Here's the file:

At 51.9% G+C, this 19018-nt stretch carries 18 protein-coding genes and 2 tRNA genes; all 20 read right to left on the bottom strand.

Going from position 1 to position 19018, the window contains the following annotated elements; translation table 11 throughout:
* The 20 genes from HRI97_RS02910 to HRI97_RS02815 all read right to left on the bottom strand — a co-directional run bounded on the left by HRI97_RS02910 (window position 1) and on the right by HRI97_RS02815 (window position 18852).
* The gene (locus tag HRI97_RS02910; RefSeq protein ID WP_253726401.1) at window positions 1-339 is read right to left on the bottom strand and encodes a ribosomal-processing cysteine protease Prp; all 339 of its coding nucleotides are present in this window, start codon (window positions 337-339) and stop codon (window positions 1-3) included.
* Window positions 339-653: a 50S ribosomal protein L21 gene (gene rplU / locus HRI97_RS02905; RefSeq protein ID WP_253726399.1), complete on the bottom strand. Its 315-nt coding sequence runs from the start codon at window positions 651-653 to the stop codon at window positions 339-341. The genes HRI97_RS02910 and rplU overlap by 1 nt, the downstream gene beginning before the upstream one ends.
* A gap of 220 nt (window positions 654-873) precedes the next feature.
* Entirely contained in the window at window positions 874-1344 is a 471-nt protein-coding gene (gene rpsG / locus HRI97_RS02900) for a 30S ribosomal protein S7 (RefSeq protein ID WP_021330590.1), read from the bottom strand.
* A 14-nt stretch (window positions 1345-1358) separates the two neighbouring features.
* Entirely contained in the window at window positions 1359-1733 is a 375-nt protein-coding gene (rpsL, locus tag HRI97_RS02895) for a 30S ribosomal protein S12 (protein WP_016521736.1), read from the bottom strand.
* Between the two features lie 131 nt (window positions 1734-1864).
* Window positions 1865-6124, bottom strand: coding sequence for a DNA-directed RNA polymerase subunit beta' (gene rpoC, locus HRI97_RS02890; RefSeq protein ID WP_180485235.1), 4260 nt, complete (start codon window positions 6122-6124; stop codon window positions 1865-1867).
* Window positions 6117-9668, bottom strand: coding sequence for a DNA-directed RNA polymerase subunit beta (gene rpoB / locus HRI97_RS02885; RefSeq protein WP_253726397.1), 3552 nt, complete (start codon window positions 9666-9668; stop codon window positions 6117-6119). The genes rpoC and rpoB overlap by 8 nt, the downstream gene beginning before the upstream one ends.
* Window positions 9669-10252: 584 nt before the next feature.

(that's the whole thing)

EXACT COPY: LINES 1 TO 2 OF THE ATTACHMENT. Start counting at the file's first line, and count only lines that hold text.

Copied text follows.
At 51.9% G+C, this 19018-nt stretch carries 18 protein-coding genes and 2 tRNA genes; all 20 read right to left on the bottom strand.

Going from position 1 to position 19018, the window contains the following annotated elements; translation table 11 throughout: